Consolidating the Pacific movement against corruption

TIPNG Executive Director, Arianne Kassman (Left) and Michael Macaulay from the Wellington School of Business and Government, were speakers at a plenary discussion during the Pacific Regional Conference on Anti-Corruption in Kiribati

Michael Arnold Communications Officer Transparency International PNG

In the face of stagnating Corruption Perceptions Index (TI CPI) scores across the Pacific over the past 4 years, leaders of the anti-corruption movement around the region convened in early February. They aimed to facilitate networking, information sharing and enhancing the resilience of Pacific island countries against corruption.

The conference, themed “Pacific Unity Against Corruption”, had a special focus on regional cooperation to develop effective anti-corruption strategies and frameworks in the Pacific.

The Conference gave leaders the opportunities to:

  • Strengthen anti-corruption networks across the Pacific

  • Share knowledge, experiences and best practices on the subject

  • Identify opportunities for regional cooperation and possible support by development partners towards the implementation of national anti-corruption strategies and the Sustainable Development Goals.

From Papua New Guinea (PNG), Transparency International PNG’s Executive Director, Arianne Kassman, was invited as one of two key presenters at the conference.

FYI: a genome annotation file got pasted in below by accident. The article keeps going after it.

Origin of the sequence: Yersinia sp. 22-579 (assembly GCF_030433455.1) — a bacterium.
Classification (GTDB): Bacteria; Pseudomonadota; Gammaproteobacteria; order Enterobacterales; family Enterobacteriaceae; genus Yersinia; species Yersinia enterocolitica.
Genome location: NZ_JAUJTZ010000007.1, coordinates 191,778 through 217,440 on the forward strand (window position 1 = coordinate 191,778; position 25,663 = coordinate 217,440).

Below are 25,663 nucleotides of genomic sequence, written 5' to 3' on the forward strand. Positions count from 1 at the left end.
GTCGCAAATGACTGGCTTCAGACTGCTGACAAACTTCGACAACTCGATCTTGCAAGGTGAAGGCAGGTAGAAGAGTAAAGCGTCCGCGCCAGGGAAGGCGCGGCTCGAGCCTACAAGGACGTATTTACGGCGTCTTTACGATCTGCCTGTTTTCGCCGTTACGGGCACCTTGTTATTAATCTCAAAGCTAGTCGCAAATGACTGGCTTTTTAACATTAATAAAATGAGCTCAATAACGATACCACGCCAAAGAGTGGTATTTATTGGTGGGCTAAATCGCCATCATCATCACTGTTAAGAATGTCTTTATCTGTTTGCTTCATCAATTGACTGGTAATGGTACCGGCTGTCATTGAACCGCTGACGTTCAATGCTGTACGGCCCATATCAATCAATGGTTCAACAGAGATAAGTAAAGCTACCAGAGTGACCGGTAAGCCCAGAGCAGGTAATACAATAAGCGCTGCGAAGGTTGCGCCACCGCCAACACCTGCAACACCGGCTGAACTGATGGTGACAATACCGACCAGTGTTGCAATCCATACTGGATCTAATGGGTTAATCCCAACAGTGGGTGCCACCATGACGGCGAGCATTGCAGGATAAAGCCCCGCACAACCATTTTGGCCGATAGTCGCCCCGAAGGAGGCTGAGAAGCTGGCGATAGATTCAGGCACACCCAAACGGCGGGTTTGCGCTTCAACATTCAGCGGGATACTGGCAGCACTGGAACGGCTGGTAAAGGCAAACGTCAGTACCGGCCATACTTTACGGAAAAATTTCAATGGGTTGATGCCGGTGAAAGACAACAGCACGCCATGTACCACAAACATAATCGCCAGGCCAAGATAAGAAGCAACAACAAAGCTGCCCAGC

She highlighted the economic and social impacts of corruption on small island economies, in her presentation to Pacific leaders, invited representatives from the Commonwealth, youth and private sector.  

Her particular focus was on the impact of corruption on public service delivery.

In her presentation, she underlined a list of vulnerabilities in small pacific island countries, which have created significant barriers against the anti-corruption movement. These included;

  • Limited or no space for civil society

  • Lack of oversight of decision-making processes

  • Lack of an independent and free media

  • Lack of citizen participation as stakeholders in the democratic process.

The purpose of the conference was to integrate and align anti-corruption work carried out in the Region. Discussion topics centred around; the economic and social impact of corruption in the Pacific, combatting corruption to improve public service delivery, what a holistic anti-corruption framework looks like and the role of traditions and culture in fighting corruption.

While sharing recommendations on what needs to be done to minimise the impacts of corruption in the Pacific, Ms Kassman emphasised;

  • The need for stronger enforcement of existing law and conventions regarding corruption

  • Development and implementation of anti-corruption policies and standards

  • Protection of freedom of speech and the right to protest

  • Ensuring the independence of the institutions that provide the checks and balances such as the judiciary, police and the media.

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